This review contains spoilers for Castlevania‘s first two seasons and mild spoilers for its third.
The third season of Castlevania, Netflix’s anime-style adaptation of the popular vampire-hunting video game series, opens with Dracula’s half-human son catching a fish, cooking it, and then sitting down with a glass of wine to eat. It’s a fitting metaphor for the rest of the 10-episode series, which mostly just sets the table for a presumable fourth season—with several gorgeously animated fight scenes that look jaw-dropping despite (or perhaps because of) the weirdly lackadaisical pacing.
This isn’t totally new for Castlevania, which over its first two seasons surprised viewers with both where it was going and how fast it was getting there. The four-episode first season introduced Dracula and then showed how vampire-hunter Trevor Belmont (Richard Armitage), magician Sypha Belnades (Alejandra Reynoso), and Dracula’s estranged son Alucard (James Callis) all met. It’s basically a prologue. Season 2 spends six episodes getting the trio closer to their goal while also building out Dracula’s intrigue-filled vampire court. Then in Episode 7, they storm the castle and kill Dracula in an unexpectedly fast but incredibly satisfying battle that, again, takes just one breakneck episode.
Because Season 2 accelerated so quickly, Season 3 begins with the ostensible main villain of the entire show dead and dealt with, so it’s natural that the series would have to establish some new stakes, if you will. The video games have had over two dozen entries, but they tend to jump around in time by decades or even centuries, meaning the show is largely on its own dealing with the immediate aftermath of Dracula’s seeming defeat.
At first, it seems like Trevor and Sypha, who have started a relationship and are taking their demon-hunting act on the road, will transition the series to more of a monster-of-the-week-type series. But it’s more “monster-of-next-week,” as the pair’s investigation into strange goings-on in a small town occupies them for the full 10 episodes. But at least this plot comes to a conclusion. There are three other major plotlines in Season 3, and all of them have moments of genuine thrills or moving character development, but they’re all largely about establishing what a post-Dracula world looks like, one we’ll fully explore next season.
Alucard, going a little stir-crazy in his father’s old castle, trains two Japanese escapees from another vampire’s court in the art of vampire killing. Hector (Theo James), one of Dracula’s two human generals, deals with his imprisonment in the castle of the turncoat vampire Carmilla (Jaime Murray). Isaac (Adetokumboh M’Cormack), the other, self-loathing human general, is on a journey to finish what Dracula started and gain the power to eliminate the human race. These journeys all have their moments and a lot of promise—and again, the action sequences in this series are beautiful and brutal in ways that most Hollywood blockbusters couldn’t hope to accomplish—but these exciting moments are peppered throughout a season that otherwise feels pretty stagnant. Trevor makes a monster’s head explode with a magical vampire-killing whip that dances across the screen, but you’re wondering when he’ll get to the fireworks factory already.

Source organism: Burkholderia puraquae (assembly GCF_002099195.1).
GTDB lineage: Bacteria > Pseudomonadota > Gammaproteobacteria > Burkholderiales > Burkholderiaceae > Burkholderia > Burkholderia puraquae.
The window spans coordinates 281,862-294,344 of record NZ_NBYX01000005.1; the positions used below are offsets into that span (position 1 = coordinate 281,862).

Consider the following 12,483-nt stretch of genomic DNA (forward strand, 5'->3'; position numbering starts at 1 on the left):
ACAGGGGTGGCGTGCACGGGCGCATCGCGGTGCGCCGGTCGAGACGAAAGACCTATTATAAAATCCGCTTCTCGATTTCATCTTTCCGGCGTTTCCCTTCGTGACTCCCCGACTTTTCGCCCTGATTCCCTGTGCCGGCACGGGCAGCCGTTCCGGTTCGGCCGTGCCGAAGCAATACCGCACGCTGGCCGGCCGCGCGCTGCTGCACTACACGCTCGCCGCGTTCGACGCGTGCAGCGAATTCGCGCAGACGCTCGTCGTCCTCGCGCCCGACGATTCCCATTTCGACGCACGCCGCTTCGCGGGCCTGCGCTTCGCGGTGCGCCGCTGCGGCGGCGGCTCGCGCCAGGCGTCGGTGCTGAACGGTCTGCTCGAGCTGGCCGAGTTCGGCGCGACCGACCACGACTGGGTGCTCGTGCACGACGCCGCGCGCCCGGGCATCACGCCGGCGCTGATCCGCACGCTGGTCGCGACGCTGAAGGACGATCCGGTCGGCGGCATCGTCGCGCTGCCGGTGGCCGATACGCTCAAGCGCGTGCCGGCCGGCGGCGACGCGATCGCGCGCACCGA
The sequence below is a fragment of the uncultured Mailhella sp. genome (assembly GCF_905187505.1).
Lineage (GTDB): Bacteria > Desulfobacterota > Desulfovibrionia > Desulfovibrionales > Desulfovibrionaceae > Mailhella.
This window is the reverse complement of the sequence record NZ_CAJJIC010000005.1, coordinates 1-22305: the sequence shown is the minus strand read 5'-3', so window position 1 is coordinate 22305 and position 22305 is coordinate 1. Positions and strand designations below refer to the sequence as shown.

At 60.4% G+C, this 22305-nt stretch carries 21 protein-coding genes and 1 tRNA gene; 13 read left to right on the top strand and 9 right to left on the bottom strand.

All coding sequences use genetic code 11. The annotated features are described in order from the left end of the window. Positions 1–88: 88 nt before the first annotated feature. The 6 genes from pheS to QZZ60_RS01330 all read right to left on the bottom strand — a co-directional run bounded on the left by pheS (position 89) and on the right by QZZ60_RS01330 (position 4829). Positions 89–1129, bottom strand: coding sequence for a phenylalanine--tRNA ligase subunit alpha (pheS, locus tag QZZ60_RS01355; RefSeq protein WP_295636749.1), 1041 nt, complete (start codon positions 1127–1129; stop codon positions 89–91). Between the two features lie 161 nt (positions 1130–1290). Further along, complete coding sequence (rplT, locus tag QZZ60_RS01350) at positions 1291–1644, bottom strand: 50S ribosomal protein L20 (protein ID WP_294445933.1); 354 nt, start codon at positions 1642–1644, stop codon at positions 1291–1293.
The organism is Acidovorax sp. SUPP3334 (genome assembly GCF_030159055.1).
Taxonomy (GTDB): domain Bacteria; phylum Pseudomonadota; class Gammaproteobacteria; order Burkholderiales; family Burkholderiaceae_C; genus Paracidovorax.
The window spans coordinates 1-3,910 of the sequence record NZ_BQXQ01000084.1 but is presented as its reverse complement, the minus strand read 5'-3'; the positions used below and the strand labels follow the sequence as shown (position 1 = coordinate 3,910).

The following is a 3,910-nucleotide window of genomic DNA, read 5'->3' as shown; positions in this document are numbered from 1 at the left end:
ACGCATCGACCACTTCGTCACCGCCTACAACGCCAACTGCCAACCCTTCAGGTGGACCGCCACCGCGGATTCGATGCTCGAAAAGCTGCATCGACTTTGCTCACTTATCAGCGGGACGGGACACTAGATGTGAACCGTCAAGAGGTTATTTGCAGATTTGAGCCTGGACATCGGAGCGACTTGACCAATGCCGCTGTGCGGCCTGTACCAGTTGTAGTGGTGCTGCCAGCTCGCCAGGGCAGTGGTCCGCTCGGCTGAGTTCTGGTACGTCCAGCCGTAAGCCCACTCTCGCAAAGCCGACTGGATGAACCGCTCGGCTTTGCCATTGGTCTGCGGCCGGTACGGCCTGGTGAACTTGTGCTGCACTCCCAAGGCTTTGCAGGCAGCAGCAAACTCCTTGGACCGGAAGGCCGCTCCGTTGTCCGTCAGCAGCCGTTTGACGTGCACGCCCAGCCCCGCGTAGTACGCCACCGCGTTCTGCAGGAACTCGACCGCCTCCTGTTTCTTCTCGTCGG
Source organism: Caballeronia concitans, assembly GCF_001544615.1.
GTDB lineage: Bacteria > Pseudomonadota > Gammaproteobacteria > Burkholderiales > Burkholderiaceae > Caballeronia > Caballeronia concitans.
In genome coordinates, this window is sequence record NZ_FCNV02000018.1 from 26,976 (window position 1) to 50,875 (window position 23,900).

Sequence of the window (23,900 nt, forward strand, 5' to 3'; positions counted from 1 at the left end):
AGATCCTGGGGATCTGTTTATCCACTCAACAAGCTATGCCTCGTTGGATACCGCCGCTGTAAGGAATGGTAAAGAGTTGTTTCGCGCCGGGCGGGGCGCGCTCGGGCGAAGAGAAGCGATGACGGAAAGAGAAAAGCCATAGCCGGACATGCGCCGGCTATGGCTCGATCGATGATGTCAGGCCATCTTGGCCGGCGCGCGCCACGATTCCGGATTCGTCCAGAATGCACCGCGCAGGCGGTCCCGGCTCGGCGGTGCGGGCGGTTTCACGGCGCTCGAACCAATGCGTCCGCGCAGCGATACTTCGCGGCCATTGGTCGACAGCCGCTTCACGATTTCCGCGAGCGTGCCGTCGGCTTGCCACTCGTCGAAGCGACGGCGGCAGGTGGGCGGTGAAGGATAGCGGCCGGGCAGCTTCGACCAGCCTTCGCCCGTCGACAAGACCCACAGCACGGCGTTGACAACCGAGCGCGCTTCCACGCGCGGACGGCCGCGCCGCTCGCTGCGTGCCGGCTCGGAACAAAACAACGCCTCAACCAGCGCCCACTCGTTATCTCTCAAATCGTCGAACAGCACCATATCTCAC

In many ways, this leisurely, unbothered slowness kind of a strange trait for a series based on a video game to have, as traditionally film and TV adaptations of the medium have been historically bad. Netflix seems to be having some success, as seen with The Witcher’s popularity (if you believe Netflix’s highly secretive, self-determined numbers which is a big if). Even that series, though, makes for a surprisingly slow and casual watching experience, and although it too offers excitement, Season 1 leaves viewers feeling like they’ve just watched a full-length prologue. If you were looking for a common thread of criticism for infamously terrible video game adaptations, it probably wouldn’t be “the pace was too slow” or “it was too meandering.”
Perhaps this is ultimately good, if a little frustrating, as video game adaptations seem to be working for Netflix. The Castlevania franchise, which has sold well upwards of 20 million copies, isn’t like the show. The games aren’t nearly as talky or plot-heavy (although there’s still a lot more to the story than, say, your average Mario game). Instead, they’re a side-scrolling adventure, with gameplay so influential that they’re the partial namesake of a genre known as “Metroidvania.” Would-be vampire hunters explore a maze-like, enemy-infested castle as they pursue Dracula or some other boss monster. They don’t spend hours talking about the vampire’s plans before suddenly leaping into violently efficient action.
Braving each shambling zombie or resurrected skeleton in Dracula’s labyrinthine castle, then hitting the A-button to get a little bit of story dolled out now and then in brief text bubbles, makes for a fun video game, but the TV show needs a little more. And it would be impractical. Castlevania’s fight scenes look elaborate and expensive, so it makes sense that the entire show couldn’t be action-packed. Netflix’s Castlevania works because it’s using its new medium to really explore these characters and this story in a way the games can’t quite. It’s just frustrating, three seasons in, that it still feels like we’re still always about to hit start on Level 1 next season.
Castlevania‘s 10-episode third season debuts on Netflix March 5, 2020.